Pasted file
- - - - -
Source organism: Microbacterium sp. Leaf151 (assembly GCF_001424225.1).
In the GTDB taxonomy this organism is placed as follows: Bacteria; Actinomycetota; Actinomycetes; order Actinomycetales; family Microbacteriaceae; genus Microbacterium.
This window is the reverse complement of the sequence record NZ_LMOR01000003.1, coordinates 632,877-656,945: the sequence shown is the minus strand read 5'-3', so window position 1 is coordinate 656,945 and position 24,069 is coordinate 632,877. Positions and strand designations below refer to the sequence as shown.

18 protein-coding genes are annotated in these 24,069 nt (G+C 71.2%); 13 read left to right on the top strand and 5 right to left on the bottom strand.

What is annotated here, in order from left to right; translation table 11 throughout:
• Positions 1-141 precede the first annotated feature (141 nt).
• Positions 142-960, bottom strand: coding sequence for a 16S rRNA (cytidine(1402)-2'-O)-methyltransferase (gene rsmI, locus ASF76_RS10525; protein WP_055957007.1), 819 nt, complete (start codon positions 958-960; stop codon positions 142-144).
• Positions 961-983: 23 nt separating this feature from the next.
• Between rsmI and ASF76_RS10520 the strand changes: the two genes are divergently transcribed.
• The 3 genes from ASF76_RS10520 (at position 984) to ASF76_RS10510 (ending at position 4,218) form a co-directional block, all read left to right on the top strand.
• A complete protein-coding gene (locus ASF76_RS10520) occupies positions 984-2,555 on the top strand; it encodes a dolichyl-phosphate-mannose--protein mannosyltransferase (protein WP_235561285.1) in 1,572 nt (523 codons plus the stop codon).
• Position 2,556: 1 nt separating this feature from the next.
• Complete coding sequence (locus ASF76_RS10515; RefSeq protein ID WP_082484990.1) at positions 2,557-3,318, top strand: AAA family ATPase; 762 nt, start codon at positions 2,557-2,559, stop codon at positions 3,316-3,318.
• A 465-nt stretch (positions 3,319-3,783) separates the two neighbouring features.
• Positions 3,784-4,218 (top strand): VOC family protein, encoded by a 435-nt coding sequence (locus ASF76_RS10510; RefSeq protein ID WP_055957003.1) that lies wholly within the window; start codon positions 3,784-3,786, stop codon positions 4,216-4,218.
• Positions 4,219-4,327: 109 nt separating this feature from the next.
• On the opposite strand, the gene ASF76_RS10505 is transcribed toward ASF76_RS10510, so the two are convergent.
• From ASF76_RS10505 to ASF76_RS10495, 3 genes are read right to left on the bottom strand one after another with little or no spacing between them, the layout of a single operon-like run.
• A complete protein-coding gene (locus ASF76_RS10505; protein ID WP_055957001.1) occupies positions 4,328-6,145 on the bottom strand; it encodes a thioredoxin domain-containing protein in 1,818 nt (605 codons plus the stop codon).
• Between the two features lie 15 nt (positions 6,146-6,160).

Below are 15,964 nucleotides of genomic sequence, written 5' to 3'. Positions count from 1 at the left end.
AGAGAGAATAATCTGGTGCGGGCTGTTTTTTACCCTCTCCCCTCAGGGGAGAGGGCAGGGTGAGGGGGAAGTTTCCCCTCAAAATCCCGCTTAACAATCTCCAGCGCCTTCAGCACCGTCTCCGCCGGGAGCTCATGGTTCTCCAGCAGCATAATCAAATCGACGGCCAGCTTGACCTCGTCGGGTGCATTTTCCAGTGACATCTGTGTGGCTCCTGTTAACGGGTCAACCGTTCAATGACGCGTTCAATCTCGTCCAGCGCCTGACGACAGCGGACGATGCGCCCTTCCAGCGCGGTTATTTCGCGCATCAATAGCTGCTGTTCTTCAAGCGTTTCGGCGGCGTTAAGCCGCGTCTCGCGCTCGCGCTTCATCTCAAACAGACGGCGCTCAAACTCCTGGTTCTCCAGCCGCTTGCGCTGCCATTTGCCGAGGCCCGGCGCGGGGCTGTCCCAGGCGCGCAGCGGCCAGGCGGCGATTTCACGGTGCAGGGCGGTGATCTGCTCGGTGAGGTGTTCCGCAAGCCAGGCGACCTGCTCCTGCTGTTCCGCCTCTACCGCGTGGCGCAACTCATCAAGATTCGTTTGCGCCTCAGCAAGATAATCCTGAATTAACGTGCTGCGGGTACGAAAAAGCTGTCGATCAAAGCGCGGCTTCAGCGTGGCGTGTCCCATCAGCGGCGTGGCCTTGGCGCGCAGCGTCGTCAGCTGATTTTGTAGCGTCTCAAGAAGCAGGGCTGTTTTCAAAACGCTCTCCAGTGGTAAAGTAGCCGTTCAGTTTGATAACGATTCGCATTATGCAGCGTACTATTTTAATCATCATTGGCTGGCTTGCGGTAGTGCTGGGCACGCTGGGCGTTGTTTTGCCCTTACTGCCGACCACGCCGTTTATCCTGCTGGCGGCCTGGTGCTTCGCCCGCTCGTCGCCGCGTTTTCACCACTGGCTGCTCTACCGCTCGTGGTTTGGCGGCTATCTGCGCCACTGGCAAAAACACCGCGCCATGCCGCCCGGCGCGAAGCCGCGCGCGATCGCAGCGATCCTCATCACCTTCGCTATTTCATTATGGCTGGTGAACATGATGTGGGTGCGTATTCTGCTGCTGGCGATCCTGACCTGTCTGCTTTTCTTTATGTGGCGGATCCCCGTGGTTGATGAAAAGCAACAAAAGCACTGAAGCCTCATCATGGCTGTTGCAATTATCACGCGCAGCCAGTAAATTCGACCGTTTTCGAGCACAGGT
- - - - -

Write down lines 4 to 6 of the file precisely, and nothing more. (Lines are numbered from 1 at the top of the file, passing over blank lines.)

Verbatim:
18 protein-coding genes are annotated in these 24,069 nt (G+C 71.2%); 13 read left to right on the top strand and 5 right to left on the bottom strand.

What is annotated here, in order from left to right; translation table 11 throughout:
• Positions 1-141 precede the first annotated feature (141 nt).